A few weeks ago, California Governor Jerry Brown signed a bill into law which compels California universities to use an “affirmative consent” standard when investigating campus sexual assaults. As Amanda Hess from Slate explains:
This means that during an investigation of an alleged sexual assault, university disciplinary committees will have to ask if the sexual encounter met a standard where both parties were consenting, with consent defined as “an affirmative, conscious and voluntary agreement to engage in sexual activity.” Notice that the words “verbal” or “stone sober” are not included in that definition. The drafters understand, as most of us do when we’re actually having sex, that sometimes sexual consent is nonverbal and that there’s a difference between drunk, consensual sex and someone pushing himself on a woman who is too drunk to resist.
Predictably, there was some concern about whether the state should be involved in the sex lives of college students. There was concern that the law will encourage false reports (of which there are only between 2-8%), and that false claims will skyrocket. As Gloria Steinem and Michael Kimmel pointed out in a recent New York Times op-ed, a similar law was enacted in Canada in 1992, and “yet the reporting of sexual assault has not skyrocketed with this higher standard.”
This law is a small step toward sexual violence prevention, and a giant leap in providing victims with protection they deserve.
Primary prevention of sexual violence – that is, preventing the violence before it is perpetrated – includes shifting unhealthy sexual and gender norms. It also puts the burden on everyone to prevent violence, not just a potential victim and/or a potential perpetrator. Primary prevention includes healthy sexuality.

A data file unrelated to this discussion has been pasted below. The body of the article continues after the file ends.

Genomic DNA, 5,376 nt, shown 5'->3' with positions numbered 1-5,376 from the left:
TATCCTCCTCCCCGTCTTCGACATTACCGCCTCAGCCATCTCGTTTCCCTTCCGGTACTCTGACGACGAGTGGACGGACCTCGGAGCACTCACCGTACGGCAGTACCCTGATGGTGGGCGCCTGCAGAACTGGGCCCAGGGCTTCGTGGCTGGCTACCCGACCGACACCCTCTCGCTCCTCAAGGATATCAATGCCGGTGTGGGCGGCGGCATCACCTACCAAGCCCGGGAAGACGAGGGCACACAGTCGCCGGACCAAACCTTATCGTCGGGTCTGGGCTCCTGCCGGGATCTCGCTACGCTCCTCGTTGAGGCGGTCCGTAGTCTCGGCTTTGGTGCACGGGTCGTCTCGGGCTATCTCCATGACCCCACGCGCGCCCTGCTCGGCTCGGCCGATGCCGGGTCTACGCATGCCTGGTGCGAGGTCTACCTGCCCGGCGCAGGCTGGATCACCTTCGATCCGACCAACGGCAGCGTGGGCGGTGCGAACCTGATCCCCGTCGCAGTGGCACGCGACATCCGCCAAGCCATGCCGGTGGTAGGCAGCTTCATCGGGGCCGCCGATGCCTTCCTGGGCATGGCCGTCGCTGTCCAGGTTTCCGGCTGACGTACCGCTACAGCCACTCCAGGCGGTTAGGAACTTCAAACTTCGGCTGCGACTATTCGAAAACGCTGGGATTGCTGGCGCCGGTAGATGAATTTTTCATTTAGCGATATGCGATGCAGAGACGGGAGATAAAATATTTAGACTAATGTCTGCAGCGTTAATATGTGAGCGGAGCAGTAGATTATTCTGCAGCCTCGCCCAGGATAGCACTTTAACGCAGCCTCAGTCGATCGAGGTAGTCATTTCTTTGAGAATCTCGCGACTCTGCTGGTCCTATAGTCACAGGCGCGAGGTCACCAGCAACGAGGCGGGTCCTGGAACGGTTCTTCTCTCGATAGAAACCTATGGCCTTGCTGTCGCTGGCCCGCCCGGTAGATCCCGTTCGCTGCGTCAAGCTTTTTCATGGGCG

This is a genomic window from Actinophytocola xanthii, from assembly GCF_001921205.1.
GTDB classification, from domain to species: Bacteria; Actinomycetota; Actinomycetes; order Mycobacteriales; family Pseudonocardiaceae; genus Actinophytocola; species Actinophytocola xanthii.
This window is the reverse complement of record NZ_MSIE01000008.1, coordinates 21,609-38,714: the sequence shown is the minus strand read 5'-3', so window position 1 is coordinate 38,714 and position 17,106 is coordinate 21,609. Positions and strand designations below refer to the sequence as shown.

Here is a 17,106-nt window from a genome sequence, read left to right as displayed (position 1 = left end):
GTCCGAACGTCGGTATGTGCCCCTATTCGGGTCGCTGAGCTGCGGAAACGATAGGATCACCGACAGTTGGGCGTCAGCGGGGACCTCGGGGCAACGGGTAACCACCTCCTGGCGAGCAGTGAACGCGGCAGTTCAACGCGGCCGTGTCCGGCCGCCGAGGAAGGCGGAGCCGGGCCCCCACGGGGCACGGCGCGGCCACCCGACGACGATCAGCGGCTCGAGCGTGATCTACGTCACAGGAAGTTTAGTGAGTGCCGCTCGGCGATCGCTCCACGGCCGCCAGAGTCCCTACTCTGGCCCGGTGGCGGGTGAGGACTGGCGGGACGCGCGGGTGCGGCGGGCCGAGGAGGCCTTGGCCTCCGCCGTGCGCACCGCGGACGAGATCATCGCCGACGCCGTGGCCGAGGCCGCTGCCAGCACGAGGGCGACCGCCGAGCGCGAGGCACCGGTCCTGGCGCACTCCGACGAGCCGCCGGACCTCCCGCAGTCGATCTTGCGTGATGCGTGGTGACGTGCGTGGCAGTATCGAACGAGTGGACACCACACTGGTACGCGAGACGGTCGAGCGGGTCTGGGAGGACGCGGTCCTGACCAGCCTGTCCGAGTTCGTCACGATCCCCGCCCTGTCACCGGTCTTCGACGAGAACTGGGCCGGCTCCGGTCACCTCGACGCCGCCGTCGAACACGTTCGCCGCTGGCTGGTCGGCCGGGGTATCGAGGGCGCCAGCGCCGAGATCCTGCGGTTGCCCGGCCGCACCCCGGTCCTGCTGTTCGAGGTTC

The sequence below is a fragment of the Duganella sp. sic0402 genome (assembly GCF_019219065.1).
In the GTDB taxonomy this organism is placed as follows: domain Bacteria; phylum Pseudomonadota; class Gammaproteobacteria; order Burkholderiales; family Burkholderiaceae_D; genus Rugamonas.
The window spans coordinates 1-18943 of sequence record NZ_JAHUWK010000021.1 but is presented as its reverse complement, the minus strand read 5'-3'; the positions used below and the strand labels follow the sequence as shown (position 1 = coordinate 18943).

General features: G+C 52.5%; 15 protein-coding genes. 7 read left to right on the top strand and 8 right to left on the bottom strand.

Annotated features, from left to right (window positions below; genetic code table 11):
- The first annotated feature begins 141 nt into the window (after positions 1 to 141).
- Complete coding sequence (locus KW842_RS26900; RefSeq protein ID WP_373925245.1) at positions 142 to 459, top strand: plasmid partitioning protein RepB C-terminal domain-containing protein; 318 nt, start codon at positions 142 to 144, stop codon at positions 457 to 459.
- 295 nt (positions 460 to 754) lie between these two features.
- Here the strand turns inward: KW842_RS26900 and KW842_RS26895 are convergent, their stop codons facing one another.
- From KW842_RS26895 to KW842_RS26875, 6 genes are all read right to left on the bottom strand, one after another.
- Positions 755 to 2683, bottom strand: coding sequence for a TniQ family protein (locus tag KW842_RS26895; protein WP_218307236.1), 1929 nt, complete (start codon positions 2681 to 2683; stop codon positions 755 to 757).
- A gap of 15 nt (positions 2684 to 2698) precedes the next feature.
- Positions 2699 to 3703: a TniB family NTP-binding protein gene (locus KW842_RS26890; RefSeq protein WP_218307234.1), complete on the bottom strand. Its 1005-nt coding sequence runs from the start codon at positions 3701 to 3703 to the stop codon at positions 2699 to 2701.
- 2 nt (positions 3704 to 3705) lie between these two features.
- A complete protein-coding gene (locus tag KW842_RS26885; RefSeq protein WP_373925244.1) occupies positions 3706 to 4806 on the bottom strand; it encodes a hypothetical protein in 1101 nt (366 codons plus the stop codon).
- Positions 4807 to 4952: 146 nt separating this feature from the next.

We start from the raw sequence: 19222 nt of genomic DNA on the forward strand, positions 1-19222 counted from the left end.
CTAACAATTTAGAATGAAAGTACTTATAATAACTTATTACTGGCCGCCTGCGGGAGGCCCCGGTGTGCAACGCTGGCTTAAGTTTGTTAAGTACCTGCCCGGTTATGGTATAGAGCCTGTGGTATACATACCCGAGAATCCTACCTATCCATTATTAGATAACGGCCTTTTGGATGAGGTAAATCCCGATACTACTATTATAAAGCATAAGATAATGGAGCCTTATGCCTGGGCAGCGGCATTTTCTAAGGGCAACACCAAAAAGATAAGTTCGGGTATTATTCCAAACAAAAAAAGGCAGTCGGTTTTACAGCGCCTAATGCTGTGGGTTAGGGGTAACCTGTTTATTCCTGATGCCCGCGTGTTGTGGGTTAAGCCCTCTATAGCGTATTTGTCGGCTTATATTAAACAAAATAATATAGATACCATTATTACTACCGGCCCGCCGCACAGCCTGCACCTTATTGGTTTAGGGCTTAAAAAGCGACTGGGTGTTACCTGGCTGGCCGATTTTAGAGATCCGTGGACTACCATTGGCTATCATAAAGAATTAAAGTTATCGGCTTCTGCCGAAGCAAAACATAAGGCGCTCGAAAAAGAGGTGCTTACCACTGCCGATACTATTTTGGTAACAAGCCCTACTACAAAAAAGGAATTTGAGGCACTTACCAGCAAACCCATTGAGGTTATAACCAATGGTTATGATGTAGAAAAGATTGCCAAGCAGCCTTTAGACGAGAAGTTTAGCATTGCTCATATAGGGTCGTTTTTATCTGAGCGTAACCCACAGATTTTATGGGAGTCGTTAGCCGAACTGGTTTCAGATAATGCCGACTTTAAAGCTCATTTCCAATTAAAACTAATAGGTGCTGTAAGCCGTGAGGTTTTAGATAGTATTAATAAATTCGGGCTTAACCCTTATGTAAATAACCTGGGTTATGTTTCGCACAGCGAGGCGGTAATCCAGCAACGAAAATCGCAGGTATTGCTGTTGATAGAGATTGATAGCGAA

Healthy sexuality is having the knowledge and power to express one’s sexuality in ways that enrich one’s life. It includes approaching sexual interactions and relationships from a consensual, respectful, and informed perspective. Healthy sexuality is free from coercion and violence, which is precisely what this law seeks to promote.
Unfortunately in our culture, people aren’t automatically tuned into what it means to be a sexually healthy person. It’s something we all have to work on, given how bombarded we are with societal messages that tell us otherwise. We are taught that women and girls are sexual gatekeepers who should “pretend” to not want to have sex (when they actually do want to) – or to pretend to want it when they don’t – and men and boys should be aggressors who push to have sex no matter what their partner says.
Is it any wonder that sexual violence is such an issue?
And yet, healthy sexuality does exist and it is possible to be a sexually healthy person – and to have a sexually healthy culture. To have a law that promotes a standard of “yes means yes” instead of “no means no” is a great way to help establish healthy sexuality norms. People need to know that sex isn’t sexy without the presence (verbal or otherwise) of an enthusiastic yes, and if it takes a law to compel university officials to use that standard in investigations, then so be it.
As anyone who has ever enjoyed consensual sex will tell you, it’s pretty clear when the other person is into it. Not sure? Ask. It seems simple, and yet many fear that in practice it will be awkward. But as we all learn to be sexually healthier people, practice makes perfect.
So start practicing. It’s (healthy) sexy (sexuality).
This week’s guest post is by Cara Courchesne, Communications Director at the Maine Coalition Against Sexual Assault. She is a native Mainer and has worked for anti-violence nonprofits in Maine since 2007.